Thousands of revelers from across the globe descended on Breaux Bridge this weekend for the annual Breaux Bridge Crawfish Festival. The three-day event features plenty of Cajun, zydeco and swamp pop bands, arts and crafts and plenty of Cajun fare.

By noon Saturday the folks gathered around the Festival Stage had been two-stepping for a couple hours but still managed to put their best foot forward for the zydeco dance competition.

As the band played, contestants danced around in front of the stage while spectators and judges looked on and admired their moves.

Plenty of the contestants carried towels in their back pockets. The reason was evident from the lyrics of a song booming from the speakers: “Two-step will make you sweat.”

In the end, the dancing duo of Teresa Iverson and Brian Maloid were crowned champions.

“I’ve been zydecoing for a long time,” said Maloid.

Iverson said she has been zydeco dancing for about 10 years and that she and Maloid often enter zydeco dance competitions together.

“We had stiff competition,” she said of the other contestants.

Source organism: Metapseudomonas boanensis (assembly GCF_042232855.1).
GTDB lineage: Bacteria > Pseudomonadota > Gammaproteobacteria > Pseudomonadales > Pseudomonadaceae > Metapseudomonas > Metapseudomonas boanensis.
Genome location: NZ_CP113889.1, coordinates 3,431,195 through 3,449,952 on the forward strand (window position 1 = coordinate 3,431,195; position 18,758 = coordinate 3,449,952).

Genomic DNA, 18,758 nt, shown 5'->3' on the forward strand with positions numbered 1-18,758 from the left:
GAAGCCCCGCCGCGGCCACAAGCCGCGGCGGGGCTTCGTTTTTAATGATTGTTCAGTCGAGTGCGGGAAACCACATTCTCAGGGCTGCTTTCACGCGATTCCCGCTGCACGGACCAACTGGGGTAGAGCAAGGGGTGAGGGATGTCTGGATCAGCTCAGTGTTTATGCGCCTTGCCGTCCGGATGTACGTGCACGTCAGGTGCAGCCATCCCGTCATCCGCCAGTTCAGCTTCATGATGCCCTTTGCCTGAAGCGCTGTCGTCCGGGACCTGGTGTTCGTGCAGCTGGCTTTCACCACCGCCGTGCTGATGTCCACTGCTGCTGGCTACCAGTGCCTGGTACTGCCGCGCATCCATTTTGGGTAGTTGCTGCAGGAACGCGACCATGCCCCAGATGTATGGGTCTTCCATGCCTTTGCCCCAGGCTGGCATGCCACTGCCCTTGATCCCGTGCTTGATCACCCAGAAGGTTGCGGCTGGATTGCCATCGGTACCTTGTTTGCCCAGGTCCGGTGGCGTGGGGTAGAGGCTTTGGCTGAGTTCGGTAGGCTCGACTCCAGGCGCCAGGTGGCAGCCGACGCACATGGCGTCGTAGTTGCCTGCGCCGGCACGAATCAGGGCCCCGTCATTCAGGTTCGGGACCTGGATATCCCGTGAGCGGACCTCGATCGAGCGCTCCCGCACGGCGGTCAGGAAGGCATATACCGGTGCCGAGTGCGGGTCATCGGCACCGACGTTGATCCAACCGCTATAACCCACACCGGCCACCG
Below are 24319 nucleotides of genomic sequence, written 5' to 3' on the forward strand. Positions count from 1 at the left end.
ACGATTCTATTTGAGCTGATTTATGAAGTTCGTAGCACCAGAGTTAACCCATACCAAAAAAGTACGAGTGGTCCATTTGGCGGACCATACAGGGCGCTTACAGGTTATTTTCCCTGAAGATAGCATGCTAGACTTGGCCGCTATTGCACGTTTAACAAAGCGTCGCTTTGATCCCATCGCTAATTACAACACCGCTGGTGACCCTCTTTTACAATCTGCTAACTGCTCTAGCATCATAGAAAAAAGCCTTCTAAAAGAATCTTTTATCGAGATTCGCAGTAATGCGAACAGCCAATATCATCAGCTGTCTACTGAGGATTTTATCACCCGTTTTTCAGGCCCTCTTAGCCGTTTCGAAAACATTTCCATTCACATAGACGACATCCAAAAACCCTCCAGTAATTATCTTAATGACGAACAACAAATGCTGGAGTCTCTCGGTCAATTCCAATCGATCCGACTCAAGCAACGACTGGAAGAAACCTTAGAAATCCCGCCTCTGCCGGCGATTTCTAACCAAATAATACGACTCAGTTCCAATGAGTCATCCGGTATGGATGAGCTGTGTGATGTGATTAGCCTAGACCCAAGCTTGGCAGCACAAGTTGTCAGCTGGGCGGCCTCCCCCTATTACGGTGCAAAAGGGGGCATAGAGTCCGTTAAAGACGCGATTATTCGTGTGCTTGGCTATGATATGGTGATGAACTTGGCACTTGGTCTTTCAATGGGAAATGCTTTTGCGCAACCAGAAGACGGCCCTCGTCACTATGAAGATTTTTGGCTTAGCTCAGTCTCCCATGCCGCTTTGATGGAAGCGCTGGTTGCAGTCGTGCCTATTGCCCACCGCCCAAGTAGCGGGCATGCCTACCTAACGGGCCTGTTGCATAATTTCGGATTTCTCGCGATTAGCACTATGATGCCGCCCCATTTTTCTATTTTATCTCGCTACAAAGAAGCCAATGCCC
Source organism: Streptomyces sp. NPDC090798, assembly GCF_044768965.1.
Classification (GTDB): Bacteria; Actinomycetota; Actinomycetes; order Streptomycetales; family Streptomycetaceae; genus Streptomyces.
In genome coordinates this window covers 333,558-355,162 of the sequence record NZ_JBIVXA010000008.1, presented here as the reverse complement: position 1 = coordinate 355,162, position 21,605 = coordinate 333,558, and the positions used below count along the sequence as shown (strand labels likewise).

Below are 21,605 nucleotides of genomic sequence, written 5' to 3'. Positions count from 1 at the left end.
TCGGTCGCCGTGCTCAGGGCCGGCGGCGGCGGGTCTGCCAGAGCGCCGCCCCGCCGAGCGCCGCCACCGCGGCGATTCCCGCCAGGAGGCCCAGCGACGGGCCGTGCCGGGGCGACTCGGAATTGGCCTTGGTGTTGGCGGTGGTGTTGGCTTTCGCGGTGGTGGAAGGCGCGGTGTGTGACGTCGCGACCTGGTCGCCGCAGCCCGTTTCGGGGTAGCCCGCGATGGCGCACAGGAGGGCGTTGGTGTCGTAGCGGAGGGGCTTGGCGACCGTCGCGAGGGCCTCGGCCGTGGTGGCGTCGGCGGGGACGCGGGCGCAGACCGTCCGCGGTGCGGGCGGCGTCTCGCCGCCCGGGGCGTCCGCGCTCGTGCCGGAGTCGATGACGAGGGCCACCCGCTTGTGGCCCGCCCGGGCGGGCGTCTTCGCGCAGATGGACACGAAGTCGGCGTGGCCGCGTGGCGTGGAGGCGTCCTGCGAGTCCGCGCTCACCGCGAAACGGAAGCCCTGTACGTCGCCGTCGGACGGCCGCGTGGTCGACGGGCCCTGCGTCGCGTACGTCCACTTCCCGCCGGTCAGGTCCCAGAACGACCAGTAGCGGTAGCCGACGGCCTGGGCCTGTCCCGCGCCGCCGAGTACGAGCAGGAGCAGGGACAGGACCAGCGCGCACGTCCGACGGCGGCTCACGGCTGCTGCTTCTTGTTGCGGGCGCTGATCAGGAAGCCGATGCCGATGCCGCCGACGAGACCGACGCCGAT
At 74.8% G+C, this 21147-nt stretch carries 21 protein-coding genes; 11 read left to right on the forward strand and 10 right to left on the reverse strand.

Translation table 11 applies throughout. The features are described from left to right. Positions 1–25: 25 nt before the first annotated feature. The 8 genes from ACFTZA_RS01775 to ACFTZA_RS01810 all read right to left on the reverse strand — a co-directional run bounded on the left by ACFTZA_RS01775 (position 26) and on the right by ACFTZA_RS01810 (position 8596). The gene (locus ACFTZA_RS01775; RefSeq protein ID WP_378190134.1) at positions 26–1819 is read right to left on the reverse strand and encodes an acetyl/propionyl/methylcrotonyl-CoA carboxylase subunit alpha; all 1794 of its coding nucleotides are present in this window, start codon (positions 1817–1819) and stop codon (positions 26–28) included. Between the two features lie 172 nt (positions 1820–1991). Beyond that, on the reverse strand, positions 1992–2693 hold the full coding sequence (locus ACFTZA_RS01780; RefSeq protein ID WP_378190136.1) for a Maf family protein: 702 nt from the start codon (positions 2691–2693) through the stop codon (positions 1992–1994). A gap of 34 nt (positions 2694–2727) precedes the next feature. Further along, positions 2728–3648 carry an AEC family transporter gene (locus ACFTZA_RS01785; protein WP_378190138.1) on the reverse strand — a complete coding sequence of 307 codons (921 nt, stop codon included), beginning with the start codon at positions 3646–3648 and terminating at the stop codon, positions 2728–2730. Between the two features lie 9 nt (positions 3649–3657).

As soon as the contest was over everyone was invited to take to the dance floor.

One of the first out, Joe Potier, said he dances every weekend of the year — Thursday, Friday, Saturday and Sunday — and somehow he still manages to get to work at 7:30 Monday morning.

Potier said he works with youths, teaching them the art of zydeco dancing. It’s something parents appreciate, he said; when the kids get home they just want to eat and go to sleep.

Across the festival grounds, workers prepared crawfish for the crawfish-eating contest and 20 contestants took their place at the table.

Each began with 5 pounds of crawfish and for each tray they finished they received another 5 pounds.

The rules are strict. What goes down must stay down, and the crawfish have to be completely eaten. There are tail-checkers in place to make sure every morsel is put down.

The 20 contestants put away two, 50-gallon drums of crawfish and started on a third. At the end of the 45-minute contest Aaron Cruz stood as the winner after eating 21 pounds and 12 ounces of crawfish.

Cruz has steadily improved over the years winning third place two years ago, second last year and now first. The trick, he said, is to maintain a steady pace.

“Eat too fast and you’ll fill up too fast,” he said.

Elsa Delanoue, of France, said she had never seen a food eating competition before so she and her two friends stopped to watch the fun.

The group is on their first week of a trip to New Orleans from Chicago and didn’t plan to attend the festival, but stumbled upon it after learning about it from the tourism office.

The crawfish festival concludes Sunday.